This week I have five wheels for you - or at least, things like wheels. Yes, I know I've done wheels before, but I love them!
This one's from a different kind of mill. It's all that remains of the old King's Mill in Castle Donington, Leicestershire. It's wlocally rumoured to have been the place where paper for banknotes was made - hence the King's Mill - but in fact it was used to grind flint and plaster for the pottery industry, which were then shipped to the Potteries in Stoke along the nearby River Trent.
This isn't a wheel at all - because it never turned. In fact it's a support for one of the walls at Caudwell's Mill (bit of a theme going on here) at Rowsley in Derbyshire. Very close to Chatsworth. It's a grade II* listed, steam-powered, roller flour mill.
This isn't a wheel either. It's an ancient symbol of eternity, a spiral, carved onto a very old upright stone in Bakewell Church yard in Derbyshire. Not sure if it's an obelisk or the base of a cross. But it's an impressive piece of carving.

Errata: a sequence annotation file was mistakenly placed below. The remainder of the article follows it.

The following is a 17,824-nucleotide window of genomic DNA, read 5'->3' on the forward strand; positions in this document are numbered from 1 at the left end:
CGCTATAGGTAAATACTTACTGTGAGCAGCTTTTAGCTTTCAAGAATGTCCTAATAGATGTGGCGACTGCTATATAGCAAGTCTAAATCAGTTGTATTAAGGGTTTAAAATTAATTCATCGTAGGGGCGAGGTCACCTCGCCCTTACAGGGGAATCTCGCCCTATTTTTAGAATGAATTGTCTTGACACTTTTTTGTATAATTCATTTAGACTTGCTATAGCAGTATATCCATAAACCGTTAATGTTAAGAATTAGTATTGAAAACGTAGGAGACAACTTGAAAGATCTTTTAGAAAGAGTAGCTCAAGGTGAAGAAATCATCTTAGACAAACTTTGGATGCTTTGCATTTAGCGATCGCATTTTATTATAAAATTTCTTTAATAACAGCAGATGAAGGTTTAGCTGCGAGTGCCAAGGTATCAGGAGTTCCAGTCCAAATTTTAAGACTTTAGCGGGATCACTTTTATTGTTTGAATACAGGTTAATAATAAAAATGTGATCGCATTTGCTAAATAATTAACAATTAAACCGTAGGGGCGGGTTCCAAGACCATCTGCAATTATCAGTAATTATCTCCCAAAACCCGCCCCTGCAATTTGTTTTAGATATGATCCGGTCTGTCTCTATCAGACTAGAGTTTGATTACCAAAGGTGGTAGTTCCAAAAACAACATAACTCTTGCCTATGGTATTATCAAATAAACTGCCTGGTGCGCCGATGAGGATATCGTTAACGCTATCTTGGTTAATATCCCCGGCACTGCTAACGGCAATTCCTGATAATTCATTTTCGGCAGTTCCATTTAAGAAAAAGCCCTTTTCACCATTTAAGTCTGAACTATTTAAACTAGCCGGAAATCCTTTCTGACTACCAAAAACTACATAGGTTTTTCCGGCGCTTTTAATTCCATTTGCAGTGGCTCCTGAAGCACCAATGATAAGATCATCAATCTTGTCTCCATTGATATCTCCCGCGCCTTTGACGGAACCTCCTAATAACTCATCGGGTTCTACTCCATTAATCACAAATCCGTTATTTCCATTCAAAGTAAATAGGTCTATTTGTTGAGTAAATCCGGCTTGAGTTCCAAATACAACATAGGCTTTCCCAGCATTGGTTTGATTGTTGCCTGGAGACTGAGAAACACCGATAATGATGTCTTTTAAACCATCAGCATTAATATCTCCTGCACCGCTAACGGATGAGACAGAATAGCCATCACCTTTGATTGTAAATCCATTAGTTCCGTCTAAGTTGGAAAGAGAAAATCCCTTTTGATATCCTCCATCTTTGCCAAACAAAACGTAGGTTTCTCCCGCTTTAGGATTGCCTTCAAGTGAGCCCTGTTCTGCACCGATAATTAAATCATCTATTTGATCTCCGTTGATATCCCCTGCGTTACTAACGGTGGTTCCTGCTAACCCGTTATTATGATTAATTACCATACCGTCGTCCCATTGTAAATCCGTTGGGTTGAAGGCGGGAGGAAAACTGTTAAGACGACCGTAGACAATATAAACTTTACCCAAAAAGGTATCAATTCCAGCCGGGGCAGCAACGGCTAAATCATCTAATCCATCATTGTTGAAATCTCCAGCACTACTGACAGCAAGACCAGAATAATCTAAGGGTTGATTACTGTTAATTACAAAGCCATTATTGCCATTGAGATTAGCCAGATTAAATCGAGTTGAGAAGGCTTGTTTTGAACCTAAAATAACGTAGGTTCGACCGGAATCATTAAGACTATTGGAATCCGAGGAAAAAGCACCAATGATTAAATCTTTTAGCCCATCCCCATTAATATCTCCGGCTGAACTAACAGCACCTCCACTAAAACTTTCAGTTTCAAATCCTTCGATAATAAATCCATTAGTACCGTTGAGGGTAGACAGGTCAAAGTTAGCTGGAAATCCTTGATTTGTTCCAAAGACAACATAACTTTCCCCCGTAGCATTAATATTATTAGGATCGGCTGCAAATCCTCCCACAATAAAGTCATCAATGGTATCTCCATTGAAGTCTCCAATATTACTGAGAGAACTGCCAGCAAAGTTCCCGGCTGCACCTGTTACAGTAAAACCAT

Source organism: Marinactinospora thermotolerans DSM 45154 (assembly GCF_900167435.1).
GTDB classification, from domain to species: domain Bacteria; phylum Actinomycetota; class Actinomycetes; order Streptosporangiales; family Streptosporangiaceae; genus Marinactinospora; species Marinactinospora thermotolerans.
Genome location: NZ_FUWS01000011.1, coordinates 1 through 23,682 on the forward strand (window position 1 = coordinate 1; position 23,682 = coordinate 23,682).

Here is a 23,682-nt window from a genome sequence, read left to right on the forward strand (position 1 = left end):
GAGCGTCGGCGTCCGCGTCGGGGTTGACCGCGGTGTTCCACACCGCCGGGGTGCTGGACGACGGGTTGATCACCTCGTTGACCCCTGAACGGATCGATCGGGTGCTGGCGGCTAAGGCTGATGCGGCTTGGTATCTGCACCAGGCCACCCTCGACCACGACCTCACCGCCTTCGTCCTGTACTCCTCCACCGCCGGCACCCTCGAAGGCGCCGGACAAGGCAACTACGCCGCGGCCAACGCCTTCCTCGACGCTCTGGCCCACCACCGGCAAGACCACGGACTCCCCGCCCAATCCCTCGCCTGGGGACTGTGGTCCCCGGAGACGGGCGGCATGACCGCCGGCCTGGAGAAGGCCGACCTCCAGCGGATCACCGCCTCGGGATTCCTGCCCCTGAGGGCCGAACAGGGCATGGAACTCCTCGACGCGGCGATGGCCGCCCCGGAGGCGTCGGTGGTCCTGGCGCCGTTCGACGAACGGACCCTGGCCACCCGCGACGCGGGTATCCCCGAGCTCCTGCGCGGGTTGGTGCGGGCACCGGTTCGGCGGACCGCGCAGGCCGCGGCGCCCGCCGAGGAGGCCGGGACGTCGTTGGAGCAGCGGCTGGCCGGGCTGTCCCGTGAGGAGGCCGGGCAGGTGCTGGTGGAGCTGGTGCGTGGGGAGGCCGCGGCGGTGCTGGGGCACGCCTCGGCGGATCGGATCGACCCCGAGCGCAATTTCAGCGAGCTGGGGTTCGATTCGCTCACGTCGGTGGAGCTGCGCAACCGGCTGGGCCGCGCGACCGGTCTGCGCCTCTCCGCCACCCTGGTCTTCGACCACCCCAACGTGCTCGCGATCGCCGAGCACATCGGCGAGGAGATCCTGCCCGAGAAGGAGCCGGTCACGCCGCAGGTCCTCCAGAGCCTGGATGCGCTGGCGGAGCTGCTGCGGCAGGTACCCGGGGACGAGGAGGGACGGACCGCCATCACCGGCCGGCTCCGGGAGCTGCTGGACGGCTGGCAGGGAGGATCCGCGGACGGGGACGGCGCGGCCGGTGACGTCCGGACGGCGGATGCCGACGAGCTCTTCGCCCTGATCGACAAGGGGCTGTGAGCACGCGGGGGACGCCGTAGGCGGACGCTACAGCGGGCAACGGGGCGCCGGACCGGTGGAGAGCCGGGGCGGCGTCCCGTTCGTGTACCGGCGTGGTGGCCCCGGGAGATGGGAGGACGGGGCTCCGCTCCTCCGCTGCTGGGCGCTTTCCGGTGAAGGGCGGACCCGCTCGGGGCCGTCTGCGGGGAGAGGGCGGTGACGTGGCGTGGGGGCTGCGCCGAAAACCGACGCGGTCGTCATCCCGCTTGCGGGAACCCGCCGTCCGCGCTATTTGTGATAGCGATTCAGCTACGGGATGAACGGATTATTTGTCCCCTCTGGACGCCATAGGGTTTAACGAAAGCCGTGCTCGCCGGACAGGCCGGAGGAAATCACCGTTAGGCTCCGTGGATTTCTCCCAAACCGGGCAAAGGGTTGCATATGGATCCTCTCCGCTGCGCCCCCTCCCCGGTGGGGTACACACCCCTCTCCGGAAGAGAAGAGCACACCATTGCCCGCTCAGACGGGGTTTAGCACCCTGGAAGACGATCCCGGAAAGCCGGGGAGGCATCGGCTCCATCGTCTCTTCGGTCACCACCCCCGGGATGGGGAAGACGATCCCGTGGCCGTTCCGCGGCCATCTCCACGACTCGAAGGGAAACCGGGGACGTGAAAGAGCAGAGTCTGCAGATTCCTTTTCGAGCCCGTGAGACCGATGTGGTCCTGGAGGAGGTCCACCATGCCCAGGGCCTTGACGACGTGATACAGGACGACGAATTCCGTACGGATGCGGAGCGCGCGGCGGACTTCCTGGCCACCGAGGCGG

Now this is a lot of wheels that all work together. This is "the bombe", the machine invented by Alan Turing to break the German Enigma code during WWII. Well actually, it's a replica of it at the National Computing Museum in Bletchley, Buckinghamshire. Bletchley was, of course, the home of the GCHQ codebreakers. You can see it working there. What it does (did) is carry out all the different potential combinations of letters by spinning all the dials you can see in the photo. It's a very early form of computer.